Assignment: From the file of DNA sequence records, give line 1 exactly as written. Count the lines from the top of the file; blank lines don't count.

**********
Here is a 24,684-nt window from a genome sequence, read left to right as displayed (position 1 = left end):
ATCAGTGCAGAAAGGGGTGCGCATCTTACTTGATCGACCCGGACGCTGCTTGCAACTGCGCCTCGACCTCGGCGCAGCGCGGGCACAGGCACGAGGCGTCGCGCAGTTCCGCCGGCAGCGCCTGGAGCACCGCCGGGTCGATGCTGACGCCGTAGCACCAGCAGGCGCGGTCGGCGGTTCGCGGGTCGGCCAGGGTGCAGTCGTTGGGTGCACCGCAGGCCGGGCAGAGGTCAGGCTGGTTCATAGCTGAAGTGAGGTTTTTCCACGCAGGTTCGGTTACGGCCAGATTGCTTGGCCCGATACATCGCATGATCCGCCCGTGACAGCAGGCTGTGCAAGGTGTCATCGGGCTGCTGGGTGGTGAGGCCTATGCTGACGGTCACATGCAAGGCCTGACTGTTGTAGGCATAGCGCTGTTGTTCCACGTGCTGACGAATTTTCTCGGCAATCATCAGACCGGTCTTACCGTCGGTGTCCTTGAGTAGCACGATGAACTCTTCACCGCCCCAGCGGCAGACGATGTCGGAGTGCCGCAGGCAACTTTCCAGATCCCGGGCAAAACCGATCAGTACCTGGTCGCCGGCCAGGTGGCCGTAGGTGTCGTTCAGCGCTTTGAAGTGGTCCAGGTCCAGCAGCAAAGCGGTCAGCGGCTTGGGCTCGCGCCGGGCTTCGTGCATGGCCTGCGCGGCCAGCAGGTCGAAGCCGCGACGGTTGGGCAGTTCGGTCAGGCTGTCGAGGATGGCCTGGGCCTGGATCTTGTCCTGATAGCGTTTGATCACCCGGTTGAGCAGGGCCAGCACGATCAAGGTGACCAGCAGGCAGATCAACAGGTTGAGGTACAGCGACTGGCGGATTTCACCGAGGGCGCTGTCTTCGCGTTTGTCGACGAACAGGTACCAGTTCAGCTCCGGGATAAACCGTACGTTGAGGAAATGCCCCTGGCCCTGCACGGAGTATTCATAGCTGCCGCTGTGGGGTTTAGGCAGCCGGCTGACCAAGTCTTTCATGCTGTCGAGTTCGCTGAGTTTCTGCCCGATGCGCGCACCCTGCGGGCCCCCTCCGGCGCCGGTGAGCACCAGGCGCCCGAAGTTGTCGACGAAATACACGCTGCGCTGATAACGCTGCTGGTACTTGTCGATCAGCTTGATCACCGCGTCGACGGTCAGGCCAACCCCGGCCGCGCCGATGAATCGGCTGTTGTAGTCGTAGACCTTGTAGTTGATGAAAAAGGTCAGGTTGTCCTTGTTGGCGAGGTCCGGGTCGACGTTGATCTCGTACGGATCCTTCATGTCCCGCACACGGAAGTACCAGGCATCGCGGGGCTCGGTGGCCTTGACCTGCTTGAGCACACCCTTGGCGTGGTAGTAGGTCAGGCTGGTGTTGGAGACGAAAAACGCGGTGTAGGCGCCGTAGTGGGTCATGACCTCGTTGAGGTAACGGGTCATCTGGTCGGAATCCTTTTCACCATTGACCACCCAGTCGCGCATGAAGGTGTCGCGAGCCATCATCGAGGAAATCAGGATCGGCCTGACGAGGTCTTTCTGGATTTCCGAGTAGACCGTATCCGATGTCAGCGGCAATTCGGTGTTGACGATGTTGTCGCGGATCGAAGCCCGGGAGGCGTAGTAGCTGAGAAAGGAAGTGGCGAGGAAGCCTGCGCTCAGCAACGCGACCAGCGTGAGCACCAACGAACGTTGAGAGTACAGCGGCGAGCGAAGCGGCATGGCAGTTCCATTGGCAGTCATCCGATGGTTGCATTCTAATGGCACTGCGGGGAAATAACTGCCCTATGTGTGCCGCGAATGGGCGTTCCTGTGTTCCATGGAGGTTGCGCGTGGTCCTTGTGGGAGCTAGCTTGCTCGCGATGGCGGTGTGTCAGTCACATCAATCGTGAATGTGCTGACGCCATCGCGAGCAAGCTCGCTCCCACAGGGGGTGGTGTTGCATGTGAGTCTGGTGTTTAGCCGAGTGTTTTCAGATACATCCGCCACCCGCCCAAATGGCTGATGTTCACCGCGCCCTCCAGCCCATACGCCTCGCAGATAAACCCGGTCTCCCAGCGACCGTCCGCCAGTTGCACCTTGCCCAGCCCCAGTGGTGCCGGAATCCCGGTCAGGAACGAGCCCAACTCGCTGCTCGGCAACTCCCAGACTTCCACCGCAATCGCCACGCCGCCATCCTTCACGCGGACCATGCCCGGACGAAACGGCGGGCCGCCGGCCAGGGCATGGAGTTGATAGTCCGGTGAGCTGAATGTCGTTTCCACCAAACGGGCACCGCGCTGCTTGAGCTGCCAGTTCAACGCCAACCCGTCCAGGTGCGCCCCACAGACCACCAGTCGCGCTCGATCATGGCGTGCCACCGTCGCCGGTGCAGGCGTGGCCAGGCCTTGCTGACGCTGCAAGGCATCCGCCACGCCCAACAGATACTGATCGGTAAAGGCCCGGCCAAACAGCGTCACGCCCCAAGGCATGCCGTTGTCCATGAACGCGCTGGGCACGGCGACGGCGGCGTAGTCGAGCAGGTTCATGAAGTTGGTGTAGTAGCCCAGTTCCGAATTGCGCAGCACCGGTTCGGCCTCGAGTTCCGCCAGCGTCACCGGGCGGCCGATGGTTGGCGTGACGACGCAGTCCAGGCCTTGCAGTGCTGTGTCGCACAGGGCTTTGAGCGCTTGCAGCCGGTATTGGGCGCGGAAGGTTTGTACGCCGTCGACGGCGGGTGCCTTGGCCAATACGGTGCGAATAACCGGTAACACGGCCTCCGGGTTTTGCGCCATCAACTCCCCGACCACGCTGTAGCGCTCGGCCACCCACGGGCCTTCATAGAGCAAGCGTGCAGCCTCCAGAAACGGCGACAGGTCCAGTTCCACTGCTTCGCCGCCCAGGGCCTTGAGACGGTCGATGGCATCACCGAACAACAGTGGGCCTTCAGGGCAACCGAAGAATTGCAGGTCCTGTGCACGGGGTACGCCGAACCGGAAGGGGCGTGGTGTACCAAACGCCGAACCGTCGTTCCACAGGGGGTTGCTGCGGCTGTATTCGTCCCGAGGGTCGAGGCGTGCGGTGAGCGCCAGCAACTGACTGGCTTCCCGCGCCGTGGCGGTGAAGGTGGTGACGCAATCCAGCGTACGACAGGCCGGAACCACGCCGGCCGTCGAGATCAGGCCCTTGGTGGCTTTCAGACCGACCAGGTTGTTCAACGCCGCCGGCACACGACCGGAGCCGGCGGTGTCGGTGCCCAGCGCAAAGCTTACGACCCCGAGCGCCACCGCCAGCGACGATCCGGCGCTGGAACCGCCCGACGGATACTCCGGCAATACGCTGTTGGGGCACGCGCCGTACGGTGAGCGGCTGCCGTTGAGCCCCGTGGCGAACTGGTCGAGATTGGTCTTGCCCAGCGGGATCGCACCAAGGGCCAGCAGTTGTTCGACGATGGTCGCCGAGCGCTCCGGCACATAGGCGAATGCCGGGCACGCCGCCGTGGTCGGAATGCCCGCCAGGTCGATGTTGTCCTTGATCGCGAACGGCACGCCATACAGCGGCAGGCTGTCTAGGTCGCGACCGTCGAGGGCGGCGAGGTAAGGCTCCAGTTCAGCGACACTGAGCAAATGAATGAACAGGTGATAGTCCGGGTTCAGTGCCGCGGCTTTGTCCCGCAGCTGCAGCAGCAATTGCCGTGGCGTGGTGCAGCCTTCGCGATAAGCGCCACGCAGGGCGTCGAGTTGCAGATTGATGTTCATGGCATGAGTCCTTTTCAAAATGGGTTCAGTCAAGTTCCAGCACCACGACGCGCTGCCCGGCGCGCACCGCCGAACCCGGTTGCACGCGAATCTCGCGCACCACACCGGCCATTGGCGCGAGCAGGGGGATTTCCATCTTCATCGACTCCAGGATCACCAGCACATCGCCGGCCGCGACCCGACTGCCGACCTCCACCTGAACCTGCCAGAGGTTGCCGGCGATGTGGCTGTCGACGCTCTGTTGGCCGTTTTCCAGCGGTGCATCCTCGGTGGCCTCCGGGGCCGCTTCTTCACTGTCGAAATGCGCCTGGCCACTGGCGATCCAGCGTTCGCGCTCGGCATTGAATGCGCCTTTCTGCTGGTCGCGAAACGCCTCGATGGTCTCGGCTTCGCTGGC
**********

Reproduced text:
Here is a 24,684-nt window from a genome sequence, read left to right as displayed (position 1 = left end):